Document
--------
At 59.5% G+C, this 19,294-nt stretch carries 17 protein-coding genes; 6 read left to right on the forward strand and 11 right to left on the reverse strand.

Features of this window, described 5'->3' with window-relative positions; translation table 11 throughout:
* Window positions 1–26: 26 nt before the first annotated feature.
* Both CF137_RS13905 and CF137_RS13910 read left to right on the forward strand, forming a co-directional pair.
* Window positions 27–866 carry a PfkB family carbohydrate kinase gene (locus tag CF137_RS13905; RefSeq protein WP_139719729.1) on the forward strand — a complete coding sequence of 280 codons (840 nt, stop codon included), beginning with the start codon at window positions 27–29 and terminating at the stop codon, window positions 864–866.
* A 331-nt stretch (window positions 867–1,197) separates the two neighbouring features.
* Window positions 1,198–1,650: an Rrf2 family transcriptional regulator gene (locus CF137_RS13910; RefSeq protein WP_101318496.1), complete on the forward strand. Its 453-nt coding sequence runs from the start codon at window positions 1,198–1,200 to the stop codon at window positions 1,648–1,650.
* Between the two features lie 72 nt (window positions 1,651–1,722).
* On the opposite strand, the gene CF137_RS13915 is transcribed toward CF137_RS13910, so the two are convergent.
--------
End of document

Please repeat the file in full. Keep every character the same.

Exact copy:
At 59.5% G+C, this 19,294-nt stretch carries 17 protein-coding genes; 6 read left to right on the forward strand and 11 right to left on the reverse strand.

Features of this window, described 5'->3' with window-relative positions; translation table 11 throughout:
* Window positions 1–26: 26 nt before the first annotated feature.
* Both CF137_RS13905 and CF137_RS13910 read left to right on the forward strand, forming a co-directional pair.
* Window positions 27–866 carry a PfkB family carbohydrate kinase gene (locus tag CF137_RS13905; RefSeq protein WP_139719729.1) on the forward strand — a complete coding sequence of 280 codons (840 nt, stop codon included), beginning with the start codon at window positions 27–29 and terminating at the stop codon, window positions 864–866.
* A 331-nt stretch (window positions 867–1,197) separates the two neighbouring features.
* Window positions 1,198–1,650: an Rrf2 family transcriptional regulator gene (locus CF137_RS13910; RefSeq protein WP_101318496.1), complete on the forward strand. Its 453-nt coding sequence runs from the start codon at window positions 1,198–1,200 to the stop codon at window positions 1,648–1,650.
* Between the two features lie 72 nt (window positions 1,651–1,722).
* On the opposite strand, the gene CF137_RS13915 is transcribed toward CF137_RS13910, so the two are convergent.